Another application that is always present in the arsenal of every smart TV is PLUS7. Plus7, from Yahoo and Channel 7, offers video streaming of full-length episodes as seen on Seven, 7mate and other content partners. High-quality full-screen videos are available for instant streaming. New episodes are added daily and are available up to 28 days after broadcast. You can pause, forward and rewind programs, and everything is available to watch on your TV in full screen. PLUS7 also includes an email reminder service so you don’t miss watching programs before they expire. There is also the option to share videos with friends via email and Facebook.
The BBC’s iPlayer is another Video On Demand service providing access to the bulk of the BBC’s vast television archives, with over 1000 hours available at launch and “hours” of additional footage “being added regularly”. Content available includes BBC News, Documentaries, Entertainment, Drama, Science & Nature, as well as Family & Kids, Music & Culture and Comedy & Lifestyle. There are also collections of the BBC’s best exports such as Dr Who, Little Britain, A Bit of Fry and Laurie, Absolutely Fabulous and more.
Bigpond TV is available through LG smart TVs and Samsung connected TVs (with TV Internet function). This is also the same service available through Telstra’s T-Box. Bigpond TV is a TV channel streaming service that provides us with channels such as AFL TV, NRL TV, Bigpond News, Bigpond Sport and Bigpond music and more. According to a study by independent telecoms research firm Telsyte, one in ten subscription TV services in Australia are delivered via broadband, and they predict that by 2015, a third of all pay TV services will be over broadband networks.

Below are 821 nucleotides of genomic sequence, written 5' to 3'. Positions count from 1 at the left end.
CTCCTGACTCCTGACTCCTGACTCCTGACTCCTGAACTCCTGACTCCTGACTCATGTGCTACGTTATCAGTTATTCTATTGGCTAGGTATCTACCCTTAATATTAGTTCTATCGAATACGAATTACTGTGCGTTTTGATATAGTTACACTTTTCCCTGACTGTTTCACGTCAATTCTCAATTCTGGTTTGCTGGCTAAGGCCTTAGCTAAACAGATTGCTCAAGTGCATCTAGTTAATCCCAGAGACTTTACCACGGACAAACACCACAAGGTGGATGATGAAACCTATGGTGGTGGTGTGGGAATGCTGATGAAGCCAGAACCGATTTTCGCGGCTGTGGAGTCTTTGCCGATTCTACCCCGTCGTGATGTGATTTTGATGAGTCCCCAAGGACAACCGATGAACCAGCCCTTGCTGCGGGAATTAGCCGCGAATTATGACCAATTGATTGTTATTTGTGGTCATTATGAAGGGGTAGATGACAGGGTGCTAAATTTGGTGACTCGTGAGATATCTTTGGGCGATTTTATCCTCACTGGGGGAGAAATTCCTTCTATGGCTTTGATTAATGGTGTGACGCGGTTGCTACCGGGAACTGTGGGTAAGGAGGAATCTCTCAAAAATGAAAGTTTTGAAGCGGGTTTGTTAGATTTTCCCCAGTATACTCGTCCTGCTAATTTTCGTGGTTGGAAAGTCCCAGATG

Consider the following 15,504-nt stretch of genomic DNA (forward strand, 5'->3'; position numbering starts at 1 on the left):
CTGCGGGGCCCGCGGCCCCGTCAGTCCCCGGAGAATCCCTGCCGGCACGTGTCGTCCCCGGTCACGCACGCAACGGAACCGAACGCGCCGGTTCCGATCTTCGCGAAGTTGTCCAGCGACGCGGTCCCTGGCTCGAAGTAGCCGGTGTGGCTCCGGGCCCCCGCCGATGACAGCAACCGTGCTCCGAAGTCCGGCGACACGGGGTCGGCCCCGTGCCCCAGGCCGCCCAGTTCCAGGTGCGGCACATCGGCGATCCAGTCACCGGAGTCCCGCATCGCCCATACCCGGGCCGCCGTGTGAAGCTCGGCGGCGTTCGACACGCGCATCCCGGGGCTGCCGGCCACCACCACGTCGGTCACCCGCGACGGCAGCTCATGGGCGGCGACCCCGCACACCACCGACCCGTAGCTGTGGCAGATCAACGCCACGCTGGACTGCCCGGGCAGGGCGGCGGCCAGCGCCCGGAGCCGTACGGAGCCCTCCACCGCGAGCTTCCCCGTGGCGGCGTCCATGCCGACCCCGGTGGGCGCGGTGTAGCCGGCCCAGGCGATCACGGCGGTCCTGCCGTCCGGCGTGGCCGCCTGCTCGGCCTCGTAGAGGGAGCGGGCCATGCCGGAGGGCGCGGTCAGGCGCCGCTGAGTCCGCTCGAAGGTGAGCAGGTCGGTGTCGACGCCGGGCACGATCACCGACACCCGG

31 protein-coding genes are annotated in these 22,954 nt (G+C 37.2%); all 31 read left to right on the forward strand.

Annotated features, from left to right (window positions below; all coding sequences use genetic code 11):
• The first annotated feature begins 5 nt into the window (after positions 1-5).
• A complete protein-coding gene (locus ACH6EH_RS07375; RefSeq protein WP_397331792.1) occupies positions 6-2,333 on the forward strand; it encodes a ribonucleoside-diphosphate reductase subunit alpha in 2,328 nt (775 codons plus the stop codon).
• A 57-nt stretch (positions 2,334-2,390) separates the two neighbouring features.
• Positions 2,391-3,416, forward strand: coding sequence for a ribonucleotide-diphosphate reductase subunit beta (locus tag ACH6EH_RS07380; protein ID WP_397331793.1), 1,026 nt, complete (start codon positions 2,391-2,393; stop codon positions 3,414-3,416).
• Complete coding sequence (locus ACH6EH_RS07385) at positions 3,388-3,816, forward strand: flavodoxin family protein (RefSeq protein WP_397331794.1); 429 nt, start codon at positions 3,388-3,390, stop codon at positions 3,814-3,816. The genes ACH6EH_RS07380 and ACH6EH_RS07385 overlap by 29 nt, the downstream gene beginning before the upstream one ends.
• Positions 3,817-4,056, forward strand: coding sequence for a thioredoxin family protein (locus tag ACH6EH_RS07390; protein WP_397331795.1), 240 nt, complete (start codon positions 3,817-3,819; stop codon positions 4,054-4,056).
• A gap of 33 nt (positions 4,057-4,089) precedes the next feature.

This is an obvious concern for cable subscription companies Foxtel and Oster. Austar, in particular, has had a big drop in capital as it faces increasing competition from cheaper internet TV rivals such as FetchTV, iiNet and Internode – available from just $10 a month. With streaming TV content available from smart TVs like new movies and TV shows, as well as many new free digital channels — compared to a cable subscription that starts at $45 a month plus possible fees for the box — consumers are voting with their wallets in droves.
TV giants Sony and Samsung will both have music streaming services available on their smart TVs, with Samsung devices soon to release a “Music Hub” designed to revolutionize the connection between our music and our devices like never before.
Samsung’s Music Hub gives us access to shared music without the need to download and transfer content from one device to another, with the service becoming available on Samsung smart TVs, Samsung smart home theaters and smart Blu-rays by mid-December. The music center offers owners of smart TVs, smart home theaters and smart Blu-ray players access to more than 10,000 music videos with the premium subscription.
The technology stores music playlists in the cloud, and music can be accessed from individual devices anywhere in Australia where an internet connection is available. A neat function is the “follow me” feature, which allows users to start listening to stored music via a mobile phone, before picking up the same playlist again when they get home via their TV.